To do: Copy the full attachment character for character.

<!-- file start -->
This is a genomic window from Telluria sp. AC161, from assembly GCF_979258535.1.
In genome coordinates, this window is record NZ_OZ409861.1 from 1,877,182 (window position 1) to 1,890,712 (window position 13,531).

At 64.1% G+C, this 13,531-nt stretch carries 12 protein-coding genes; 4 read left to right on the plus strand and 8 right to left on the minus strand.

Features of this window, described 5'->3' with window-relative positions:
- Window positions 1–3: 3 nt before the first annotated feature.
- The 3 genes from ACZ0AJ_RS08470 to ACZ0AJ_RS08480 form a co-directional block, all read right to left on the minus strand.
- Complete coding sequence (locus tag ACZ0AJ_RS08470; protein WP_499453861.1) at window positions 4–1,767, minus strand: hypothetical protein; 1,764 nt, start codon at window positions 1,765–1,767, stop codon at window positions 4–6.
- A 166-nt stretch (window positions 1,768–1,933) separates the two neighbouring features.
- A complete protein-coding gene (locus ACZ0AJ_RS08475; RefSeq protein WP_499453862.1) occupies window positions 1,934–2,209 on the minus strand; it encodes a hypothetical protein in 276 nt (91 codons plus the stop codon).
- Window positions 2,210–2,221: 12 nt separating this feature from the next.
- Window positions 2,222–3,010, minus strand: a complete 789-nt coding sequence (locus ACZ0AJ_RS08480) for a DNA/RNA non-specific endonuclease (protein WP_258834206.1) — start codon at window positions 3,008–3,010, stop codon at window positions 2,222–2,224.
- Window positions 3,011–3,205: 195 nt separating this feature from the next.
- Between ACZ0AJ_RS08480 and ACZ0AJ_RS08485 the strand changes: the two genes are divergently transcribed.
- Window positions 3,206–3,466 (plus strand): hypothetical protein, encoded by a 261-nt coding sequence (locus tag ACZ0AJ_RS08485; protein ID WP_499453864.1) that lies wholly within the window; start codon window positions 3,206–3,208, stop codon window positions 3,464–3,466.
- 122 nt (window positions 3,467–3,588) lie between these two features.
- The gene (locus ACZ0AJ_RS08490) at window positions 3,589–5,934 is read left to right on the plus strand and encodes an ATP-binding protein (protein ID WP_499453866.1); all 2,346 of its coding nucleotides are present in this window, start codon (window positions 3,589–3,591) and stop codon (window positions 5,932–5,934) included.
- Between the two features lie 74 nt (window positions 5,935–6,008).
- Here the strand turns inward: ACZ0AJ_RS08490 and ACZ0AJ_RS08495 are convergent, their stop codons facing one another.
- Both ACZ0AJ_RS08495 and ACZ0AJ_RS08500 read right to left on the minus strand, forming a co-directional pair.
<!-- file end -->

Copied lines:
This is a genomic window from Telluria sp. AC161, from assembly GCF_979258535.1.
In genome coordinates, this window is record NZ_OZ409861.1 from 1,877,182 (window position 1) to 1,890,712 (window position 13,531).

At 64.1% G+C, this 13,531-nt stretch carries 12 protein-coding genes; 4 read left to right on the plus strand and 8 right to left on the minus strand.

Features of this window, described 5'->3' with window-relative positions:
- Window positions 1–3: 3 nt before the first annotated feature.
- The 3 genes from ACZ0AJ_RS08470 to ACZ0AJ_RS08480 form a co-directional block, all read right to left on the minus strand.
- Complete coding sequence (locus tag ACZ0AJ_RS08470; protein WP_499453861.1) at window positions 4–1,767, minus strand: hypothetical protein; 1,764 nt, start codon at window positions 1,765–1,767, stop codon at window positions 4–6.
- A 166-nt stretch (window positions 1,768–1,933) separates the two neighbouring features.
- A complete protein-coding gene (locus ACZ0AJ_RS08475; RefSeq protein WP_499453862.1) occupies window positions 1,934–2,209 on the minus strand; it encodes a hypothetical protein in 276 nt (91 codons plus the stop codon).
- Window positions 2,210–2,221: 12 nt separating this feature from the next.
- Window positions 2,222–3,010, minus strand: a complete 789-nt coding sequence (locus ACZ0AJ_RS08480) for a DNA/RNA non-specific endonuclease (protein WP_258834206.1) — start codon at window positions 3,008–3,010, stop codon at window positions 2,222–2,224.
- Window positions 3,011–3,205: 195 nt separating this feature from the next.
- Between ACZ0AJ_RS08480 and ACZ0AJ_RS08485 the strand changes: the two genes are divergently transcribed.
- Window positions 3,206–3,466 (plus strand): hypothetical protein, encoded by a 261-nt coding sequence (locus tag ACZ0AJ_RS08485; protein ID WP_499453864.1) that lies wholly within the window; start codon window positions 3,206–3,208, stop codon window positions 3,464–3,466.
- 122 nt (window positions 3,467–3,588) lie between these two features.
- The gene (locus ACZ0AJ_RS08490) at window positions 3,589–5,934 is read left to right on the plus strand and encodes an ATP-binding protein (protein ID WP_499453866.1); all 2,346 of its coding nucleotides are present in this window, start codon (window positions 3,589–3,591) and stop codon (window positions 5,932–5,934) included.
- Between the two features lie 74 nt (window positions 5,935–6,008).
- Here the strand turns inward: ACZ0AJ_RS08490 and ACZ0AJ_RS08495 are convergent, their stop codons facing one another.
- Both ACZ0AJ_RS08495 and ACZ0AJ_RS08500 read right to left on the minus strand, forming a co-directional pair.